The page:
It is important for farmers to know what product and more importantly what active they are using and what stages of fluke it controls. Rafoxanide has been widely used for many years throughout the world for the control of liver fluke. This active has been in general use since the 1970s and has been shown to be an effective and safe flukicide for general use – a claim which is extensively supported in the literature.
Rafoxanide is one of the salicylanilides which have activity against the liver fluke (Fasciola hepatica). Rafoxanide is highly effective against adult and immature fluke from 6 to 8 weeks of age with action against fluke as young as four weeks.
In addition, it has an excellent safety record and no evidence of resistance in fluke has been demonstrated.
Points to consider
What is the regime best suited to control the disease? It must be stated that there is no single broad solution. It depends on a number of factors, the animals (sheep or cattle), the preceding weather, type of land and farming practices. For example, wet versus dry weather, wet or poor draining soil versus dry free draining soil and whether animals are out wintered or housed. It should be noted that animals do not develop good immunity to liver fluke so ongoing treatment is necessary.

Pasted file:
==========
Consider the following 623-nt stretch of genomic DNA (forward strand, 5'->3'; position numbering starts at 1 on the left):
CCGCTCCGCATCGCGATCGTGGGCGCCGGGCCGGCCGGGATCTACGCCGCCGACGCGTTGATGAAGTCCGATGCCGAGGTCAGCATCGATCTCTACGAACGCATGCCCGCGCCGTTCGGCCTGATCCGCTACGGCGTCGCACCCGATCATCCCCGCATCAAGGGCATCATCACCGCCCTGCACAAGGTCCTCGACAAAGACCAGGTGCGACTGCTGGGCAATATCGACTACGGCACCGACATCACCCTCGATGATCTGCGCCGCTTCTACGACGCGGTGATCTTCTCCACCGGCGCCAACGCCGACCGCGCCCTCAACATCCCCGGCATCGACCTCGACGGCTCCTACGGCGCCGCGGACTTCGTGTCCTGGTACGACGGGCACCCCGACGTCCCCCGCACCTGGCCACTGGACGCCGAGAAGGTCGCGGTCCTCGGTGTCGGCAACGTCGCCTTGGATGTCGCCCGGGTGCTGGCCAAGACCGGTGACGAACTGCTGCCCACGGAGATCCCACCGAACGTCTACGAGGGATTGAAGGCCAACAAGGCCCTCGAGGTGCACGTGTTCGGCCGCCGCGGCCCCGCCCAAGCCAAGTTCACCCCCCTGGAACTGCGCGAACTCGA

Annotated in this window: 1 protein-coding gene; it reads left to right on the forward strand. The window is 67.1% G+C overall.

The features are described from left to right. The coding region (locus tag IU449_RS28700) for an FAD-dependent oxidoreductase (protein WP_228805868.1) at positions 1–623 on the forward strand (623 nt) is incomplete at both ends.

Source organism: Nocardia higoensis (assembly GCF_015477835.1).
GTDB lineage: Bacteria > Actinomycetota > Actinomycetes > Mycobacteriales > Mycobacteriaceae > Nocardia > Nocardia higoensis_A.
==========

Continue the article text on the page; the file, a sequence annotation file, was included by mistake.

For effective control, it is vital to be familiar with the basic life cycle of the parasite and to determine the weak links in the chain of events. Liver fluke eggs are passed in the dung to pasture where they develop, infect the common mud snail (Lymnaea Truncatula) multiply and re-immerge and infest the pasture.
When the grass is eaten, the young attached flukes penetrate the gut and make their way to the liver where they become adults and start laying eggs to restart the life cycle again.
Life Cycle Summary:
- Larvae are ingested on contaminated grass in typically wet areas mostly during late summer to winter. Liver fluke infection occurs in all parts of Ireland but is more prevalent in the west and in years when there is high summer rainfall;